Businesses are braced for a wider impact of a strike at Canadian National Railway Co., as the company and the Teamsters Canada Rail Conference continued to negotiate on a new collective bargaining agreement.
About 3,200 CN train conductors and yard workers walked off the job just past midnight on Tuesday morning, halting shipments of grain, forest products and other freight on Canada’s largest rail network.
“At the moment, none of our issues have been resolved,” said Christopher Monette, a spokesman for the Teamsters.
The conductors and CN have been without a contract since July, and in talks assisted by a federal mediator for several months. The union says the outstanding issues include drug benefits, rest periods and CN’s use of remote controls to drive trains, which the union says is unsafe. A CN spokesman declined to comment on the negotiations
Mark Davis, chief executive officer of Toronto-based ChemTrade Logistics Inc., a maker of industrial chemicals, said the strike will hit the company’s financial results, and force the shutdown of its plants within days, unless the strike ends and rail service resumes.
“If it lasts any length of time, we will be materially affected, as will our customers,” Mr. Davis said by phone.
ChemTrade makes bulk chemicals for pulp mills, petroleum fracking and water treatment. About a dozen of its 64 plants are in Canada. To serve customers and bring in raw materials, trucks are not an option, nor is another railway, given the plants’ locations.
Mr. Davis said the company and its customers prepared for a possible strike by increasing shipments ahead of time, but any stockpiling strategy is limited by available storage. “It’s not just that we can’t get stuff in and out. Even if we could, which we can’t, our customers can’t,” he said, adding, “The sales that you lose during a down period are probably lost forever.”
The CN strike has rattled Canada’s farmers, grain companies, miners, retailers and other industries that rely on railways to reach export terminals and customers. Some groups, including the Alberta provincial government, are urging the federal government to pass legislation that would end the strike. The government, meanwhile, is urging CN and the union to come to an agreement.
The union says safety – not wages – is the major issue in the way of a settlement. The union is asking CN to stop using lone employees to operate trains outside a locomotive using what are known as beltpacks, which allow remote control of the engine.
A CN employee operating a locomotive using a beltpack while hanging on to the side of a moving railcar was killed on Aug. 15 at CN’s MacMillan railyard north of Toronto. The worker died after eight of the rail cars derailed and tipped over.
Canada’s Transportation Safety Board is investigating the incident.
The Teamsters, in a news release outlining the disagreement that spurred the strike, makes no mention of the employee’s death, but says CN has refused to change the “dangerous practice” of remote-controlled operations.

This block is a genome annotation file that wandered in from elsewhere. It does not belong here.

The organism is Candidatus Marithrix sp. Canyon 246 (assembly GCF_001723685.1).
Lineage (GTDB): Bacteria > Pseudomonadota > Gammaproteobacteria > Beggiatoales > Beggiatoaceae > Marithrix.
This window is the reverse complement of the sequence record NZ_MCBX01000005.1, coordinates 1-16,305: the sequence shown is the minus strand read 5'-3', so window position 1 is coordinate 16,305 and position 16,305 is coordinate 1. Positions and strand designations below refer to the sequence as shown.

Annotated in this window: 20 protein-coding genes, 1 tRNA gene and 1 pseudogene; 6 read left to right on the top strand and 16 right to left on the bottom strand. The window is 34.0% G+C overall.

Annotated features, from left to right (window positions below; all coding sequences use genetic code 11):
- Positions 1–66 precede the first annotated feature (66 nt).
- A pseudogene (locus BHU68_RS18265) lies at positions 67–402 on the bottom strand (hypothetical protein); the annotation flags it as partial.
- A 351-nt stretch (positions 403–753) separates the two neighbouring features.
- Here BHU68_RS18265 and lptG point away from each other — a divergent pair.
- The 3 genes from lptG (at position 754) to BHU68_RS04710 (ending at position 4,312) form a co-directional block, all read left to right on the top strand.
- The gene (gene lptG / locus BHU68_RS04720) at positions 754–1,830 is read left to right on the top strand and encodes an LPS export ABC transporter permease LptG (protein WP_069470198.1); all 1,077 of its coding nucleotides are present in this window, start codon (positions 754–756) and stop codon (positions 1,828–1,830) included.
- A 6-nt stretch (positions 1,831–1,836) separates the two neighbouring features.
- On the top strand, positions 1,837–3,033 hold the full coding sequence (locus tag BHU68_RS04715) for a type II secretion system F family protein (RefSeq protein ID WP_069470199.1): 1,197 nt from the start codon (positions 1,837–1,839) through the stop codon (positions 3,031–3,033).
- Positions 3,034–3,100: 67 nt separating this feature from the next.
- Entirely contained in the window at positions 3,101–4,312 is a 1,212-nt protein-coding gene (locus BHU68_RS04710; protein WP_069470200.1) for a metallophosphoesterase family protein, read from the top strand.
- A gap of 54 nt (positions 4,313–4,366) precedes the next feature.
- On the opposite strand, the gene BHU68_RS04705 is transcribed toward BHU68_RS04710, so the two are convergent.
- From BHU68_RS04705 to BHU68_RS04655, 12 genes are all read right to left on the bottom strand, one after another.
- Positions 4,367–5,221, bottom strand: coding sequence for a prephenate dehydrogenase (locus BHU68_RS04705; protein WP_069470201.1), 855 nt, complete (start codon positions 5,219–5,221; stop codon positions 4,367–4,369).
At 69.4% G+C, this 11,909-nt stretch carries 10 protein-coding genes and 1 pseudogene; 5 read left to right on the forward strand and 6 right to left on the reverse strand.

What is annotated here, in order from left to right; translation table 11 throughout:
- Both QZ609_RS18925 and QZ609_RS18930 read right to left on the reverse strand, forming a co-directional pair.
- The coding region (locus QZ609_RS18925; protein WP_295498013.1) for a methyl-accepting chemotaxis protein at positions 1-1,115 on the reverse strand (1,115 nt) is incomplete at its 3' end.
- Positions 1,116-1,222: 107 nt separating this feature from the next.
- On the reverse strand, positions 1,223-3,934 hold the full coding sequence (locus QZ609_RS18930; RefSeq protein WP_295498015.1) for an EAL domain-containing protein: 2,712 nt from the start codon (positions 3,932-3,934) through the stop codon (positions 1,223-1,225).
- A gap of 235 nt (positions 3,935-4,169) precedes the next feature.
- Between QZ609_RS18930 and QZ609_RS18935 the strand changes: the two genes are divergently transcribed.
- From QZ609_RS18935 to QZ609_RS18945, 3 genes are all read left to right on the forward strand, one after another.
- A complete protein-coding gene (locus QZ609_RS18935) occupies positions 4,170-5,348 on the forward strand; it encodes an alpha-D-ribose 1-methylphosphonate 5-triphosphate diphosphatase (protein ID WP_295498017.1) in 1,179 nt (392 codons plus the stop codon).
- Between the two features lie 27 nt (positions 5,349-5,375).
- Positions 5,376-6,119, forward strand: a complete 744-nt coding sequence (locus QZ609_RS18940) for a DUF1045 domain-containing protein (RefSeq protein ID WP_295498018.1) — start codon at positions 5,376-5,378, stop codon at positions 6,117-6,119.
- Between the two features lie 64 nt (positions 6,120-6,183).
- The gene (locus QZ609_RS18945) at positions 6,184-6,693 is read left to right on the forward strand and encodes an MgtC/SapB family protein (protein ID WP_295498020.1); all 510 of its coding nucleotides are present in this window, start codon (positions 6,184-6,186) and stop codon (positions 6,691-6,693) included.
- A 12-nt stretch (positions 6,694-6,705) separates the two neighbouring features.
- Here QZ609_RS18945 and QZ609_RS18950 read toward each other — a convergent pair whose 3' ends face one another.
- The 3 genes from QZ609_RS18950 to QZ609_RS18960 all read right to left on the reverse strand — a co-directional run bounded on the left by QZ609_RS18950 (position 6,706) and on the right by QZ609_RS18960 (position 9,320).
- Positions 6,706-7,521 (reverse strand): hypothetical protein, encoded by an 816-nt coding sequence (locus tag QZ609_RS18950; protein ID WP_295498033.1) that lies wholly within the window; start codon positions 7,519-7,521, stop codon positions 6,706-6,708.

“CN currently requires TCRC members to operate trains alone from outside of the locomotive, hanging on to moving trains with one hand while operating a remotely controlled locomotive with the other,” TCRC said on Nov. 16. “Railroaders are expected to do this in rain and in freezing temperatures, sometimes for distances of up to about 17 miles.”
In June, 2016, a 74-car CN train ran away north of Toronto for about five kilometres at speeds of up to 50 kilometres an hour after the conductor, using a beltpack while standing on the outside platform of the locomotive, was unable to control it. The train eventually came to a stop on its own and there were no injuries or derailments.
CN spokesman Jonathan Abecassis said after the runaway train, CN reviewed and updated braking requirements for all its yards. He declined to answer questions on the August death because it is under investigation. “However, at this time, the TSB has not communicated to CN that [the] beltpack was a contributing factor,” he said.
“No employee is ever asked to work unsafely. Any employee that feels fatigued or has safety concerns has a duty to report it and use alternative means to complete the assigned task safely,” he said.
The TSB says beltpacks allow railways to move trains using yard workers and conductors, rather than engineers, who receive more training and are better qualified and paid.
“The problem is not the technology,” said Faye Ackermans, a TSB board member, presenting the results of the runaway train probe in 2018. Beltpacks have “been around for years, and allow for all sorts of efficiencies, especially in terms of the reduced number of crew required to carry out a job. But this investigation identified gaps between what is mandated by the regulations, and what is required for some employees to do the job safely.”
The union says it is fighting CN’s efforts to make employees work longer shifts and make it harder to take time off. CN is also trying to cap drug benefits, the Teamsters say.
Meanwhile, CN is seeking a court injunction that affects picketing at locations in two cities, Saskatoon and Edmonton, Mr. Monette said, declining to provide more details because the matters are before courts. Both cities are home to CN terminals for cargo containers, a freight category CN said in an internal memo it planned to haul using managers as drivers.
“CN respects its employees’ right to picket peacefully, safely and in a manner that does not disrupt or delay our operations,” said Jonathan Abecassis, a CN spokesman. “We only seek interventions from the authorities when picketing creates safety hazards, interferes with operations or generally breaches the law.”
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